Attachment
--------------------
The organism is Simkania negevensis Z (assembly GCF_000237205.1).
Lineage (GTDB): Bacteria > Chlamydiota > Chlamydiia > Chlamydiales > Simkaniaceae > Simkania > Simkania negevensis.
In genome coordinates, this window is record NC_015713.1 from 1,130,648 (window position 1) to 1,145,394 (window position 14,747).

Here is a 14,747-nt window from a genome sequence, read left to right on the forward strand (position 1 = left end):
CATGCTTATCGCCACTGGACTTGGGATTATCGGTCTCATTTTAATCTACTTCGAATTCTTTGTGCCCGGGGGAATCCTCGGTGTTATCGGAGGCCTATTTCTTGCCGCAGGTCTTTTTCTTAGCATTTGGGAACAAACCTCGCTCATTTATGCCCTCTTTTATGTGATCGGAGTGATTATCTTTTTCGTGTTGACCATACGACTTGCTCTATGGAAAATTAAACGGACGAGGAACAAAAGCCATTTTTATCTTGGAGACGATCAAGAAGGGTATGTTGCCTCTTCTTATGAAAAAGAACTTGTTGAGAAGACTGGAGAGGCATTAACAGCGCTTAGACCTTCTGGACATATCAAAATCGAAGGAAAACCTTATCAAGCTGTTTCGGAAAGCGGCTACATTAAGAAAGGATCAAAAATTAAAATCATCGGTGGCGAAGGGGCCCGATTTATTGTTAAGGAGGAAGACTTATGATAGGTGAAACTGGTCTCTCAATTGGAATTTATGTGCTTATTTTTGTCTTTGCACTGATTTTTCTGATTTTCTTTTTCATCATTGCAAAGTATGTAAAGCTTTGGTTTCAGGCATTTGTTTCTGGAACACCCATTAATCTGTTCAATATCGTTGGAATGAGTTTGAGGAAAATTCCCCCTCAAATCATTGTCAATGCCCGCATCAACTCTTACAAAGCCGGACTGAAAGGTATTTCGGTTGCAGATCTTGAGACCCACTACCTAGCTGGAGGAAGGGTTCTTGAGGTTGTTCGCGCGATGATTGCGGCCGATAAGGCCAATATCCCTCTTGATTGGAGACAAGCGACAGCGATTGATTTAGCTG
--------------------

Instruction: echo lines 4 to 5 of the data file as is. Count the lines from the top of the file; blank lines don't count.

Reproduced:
Here is a 14,747-nt window from a genome sequence, read left to right on the forward strand (position 1 = left end):
CATGCTTATCGCCACTGGACTTGGGATTATCGGTCTCATTTTAATCTACTTCGAATTCTTTGTGCCCGGGGGAATCCTCGGTGTTATCGGAGGCCTATTTCTTGCCGCAGGTCTTTTTCTTAGCATTTGGGAACAAACCTCGCTCATTTATGCCCTCTTTTATGTGATCGGAGTGATTATCTTTTTCGTGTTGACCATACGACTTGCTCTATGGAAAATTAAACGGACGAGGAACAAAAGCCATTTTTATCTTGGAGACGATCAAGAAGGGTATGTTGCCTCTTCTTATGAAAAAGAACTTGTTGAGAAGACTGGAGAGGCATTAACAGCGCTTAGACCTTCTGGACATATCAAAATCGAAGGAAAACCTTATCAAGCTGTTTCGGAAAGCGGCTACATTAAGAAAGGATCAAAAATTAAAATCATCGGTGGCGAAGGGGCCCGATTTATTGTTAAGGAGGAAGACTTATGATAGGTGAAACTGGTCTCTCAATTGGAATTTATGTGCTTATTTTTGTCTTTGCACTGATTTTTCTGATTTTCTTTTTCATCATTGCAAAGTATGTAAAGCTTTGGTTTCAGGCATTTGTTTCTGGAACACCCATTAATCTGTTCAATATCGTTGGAATGAGTTTGAGGAAAATTCCCCCTCAAATCATTGTCAATGCCCGCATCAACTCTTACAAAGCCGGACTGAAAGGTATTTCGGTTGCAGATCTTGAGACCCACTACCTAGCTGGAGGAAGGGTTCTTGAGGTTGTTCGCGCGATGATTGCGGCCGATAAGGCCAATATCCCTCTTGATTGGAGACAAGCGACAGCGATTGATTTAGCTG